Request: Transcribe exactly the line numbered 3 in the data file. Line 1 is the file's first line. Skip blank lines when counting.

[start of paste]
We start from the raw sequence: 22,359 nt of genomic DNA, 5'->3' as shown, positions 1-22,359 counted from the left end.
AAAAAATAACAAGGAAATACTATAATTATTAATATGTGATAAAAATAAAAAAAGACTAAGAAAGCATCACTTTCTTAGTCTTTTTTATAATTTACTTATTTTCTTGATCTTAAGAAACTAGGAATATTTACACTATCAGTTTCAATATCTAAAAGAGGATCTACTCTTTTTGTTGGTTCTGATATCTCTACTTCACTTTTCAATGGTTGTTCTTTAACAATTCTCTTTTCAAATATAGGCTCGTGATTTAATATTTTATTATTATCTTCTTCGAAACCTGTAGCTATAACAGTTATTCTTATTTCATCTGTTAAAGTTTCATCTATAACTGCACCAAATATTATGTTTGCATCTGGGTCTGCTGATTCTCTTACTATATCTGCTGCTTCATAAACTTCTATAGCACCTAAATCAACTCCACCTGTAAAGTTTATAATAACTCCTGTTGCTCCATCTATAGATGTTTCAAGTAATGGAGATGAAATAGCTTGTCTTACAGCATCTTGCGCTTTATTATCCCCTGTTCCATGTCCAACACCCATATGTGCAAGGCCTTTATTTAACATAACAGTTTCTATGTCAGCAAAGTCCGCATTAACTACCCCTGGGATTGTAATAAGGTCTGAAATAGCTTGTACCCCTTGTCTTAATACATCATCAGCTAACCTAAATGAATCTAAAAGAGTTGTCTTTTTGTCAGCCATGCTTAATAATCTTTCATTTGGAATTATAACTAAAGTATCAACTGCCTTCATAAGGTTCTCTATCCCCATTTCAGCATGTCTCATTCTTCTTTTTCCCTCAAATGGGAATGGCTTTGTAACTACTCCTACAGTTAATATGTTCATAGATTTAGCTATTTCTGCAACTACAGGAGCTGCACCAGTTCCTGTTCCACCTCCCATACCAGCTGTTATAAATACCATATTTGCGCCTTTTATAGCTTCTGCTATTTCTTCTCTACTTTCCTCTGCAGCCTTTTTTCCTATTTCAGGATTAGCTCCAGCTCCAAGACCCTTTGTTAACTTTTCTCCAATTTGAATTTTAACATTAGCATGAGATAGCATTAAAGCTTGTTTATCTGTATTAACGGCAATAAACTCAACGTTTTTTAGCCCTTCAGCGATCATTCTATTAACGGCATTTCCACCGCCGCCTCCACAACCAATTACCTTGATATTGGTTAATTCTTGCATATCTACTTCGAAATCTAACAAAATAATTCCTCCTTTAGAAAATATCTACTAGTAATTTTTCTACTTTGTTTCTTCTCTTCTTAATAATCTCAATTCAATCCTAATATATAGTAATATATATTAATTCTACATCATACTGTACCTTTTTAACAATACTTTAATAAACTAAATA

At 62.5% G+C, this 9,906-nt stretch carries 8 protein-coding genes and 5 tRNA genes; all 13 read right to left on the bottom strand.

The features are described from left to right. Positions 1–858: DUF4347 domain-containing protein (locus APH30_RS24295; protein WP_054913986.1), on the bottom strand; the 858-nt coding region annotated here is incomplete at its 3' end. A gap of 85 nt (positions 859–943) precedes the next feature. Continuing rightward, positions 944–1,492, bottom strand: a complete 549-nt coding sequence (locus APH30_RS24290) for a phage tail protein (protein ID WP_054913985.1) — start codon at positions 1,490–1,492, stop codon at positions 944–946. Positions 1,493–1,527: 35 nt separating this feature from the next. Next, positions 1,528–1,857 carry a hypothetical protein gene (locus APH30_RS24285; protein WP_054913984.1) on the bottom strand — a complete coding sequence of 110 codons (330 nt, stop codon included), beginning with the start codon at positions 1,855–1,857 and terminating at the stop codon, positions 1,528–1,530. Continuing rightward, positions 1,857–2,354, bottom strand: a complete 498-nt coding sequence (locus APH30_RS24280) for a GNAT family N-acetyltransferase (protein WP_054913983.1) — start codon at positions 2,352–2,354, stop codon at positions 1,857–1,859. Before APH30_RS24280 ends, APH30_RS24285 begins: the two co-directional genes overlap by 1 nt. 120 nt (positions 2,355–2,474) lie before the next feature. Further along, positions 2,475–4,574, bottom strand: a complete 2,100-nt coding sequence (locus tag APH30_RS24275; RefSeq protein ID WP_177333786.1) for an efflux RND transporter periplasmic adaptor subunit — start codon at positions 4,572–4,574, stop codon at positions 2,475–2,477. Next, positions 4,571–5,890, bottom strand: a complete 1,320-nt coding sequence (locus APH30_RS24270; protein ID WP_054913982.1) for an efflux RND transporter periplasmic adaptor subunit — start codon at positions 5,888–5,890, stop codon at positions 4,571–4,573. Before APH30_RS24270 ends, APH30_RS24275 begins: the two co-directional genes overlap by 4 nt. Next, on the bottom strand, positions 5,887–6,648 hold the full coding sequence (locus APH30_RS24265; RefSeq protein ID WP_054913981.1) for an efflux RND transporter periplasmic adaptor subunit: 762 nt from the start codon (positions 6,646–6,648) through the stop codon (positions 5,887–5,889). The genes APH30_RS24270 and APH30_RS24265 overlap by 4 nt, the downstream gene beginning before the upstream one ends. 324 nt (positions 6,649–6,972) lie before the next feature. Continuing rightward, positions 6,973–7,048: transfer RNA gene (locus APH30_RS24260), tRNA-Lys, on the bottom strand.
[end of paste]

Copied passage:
At 62.5% G+C, this 9,906-nt stretch carries 8 protein-coding genes and 5 tRNA genes; all 13 read right to left on the bottom strand.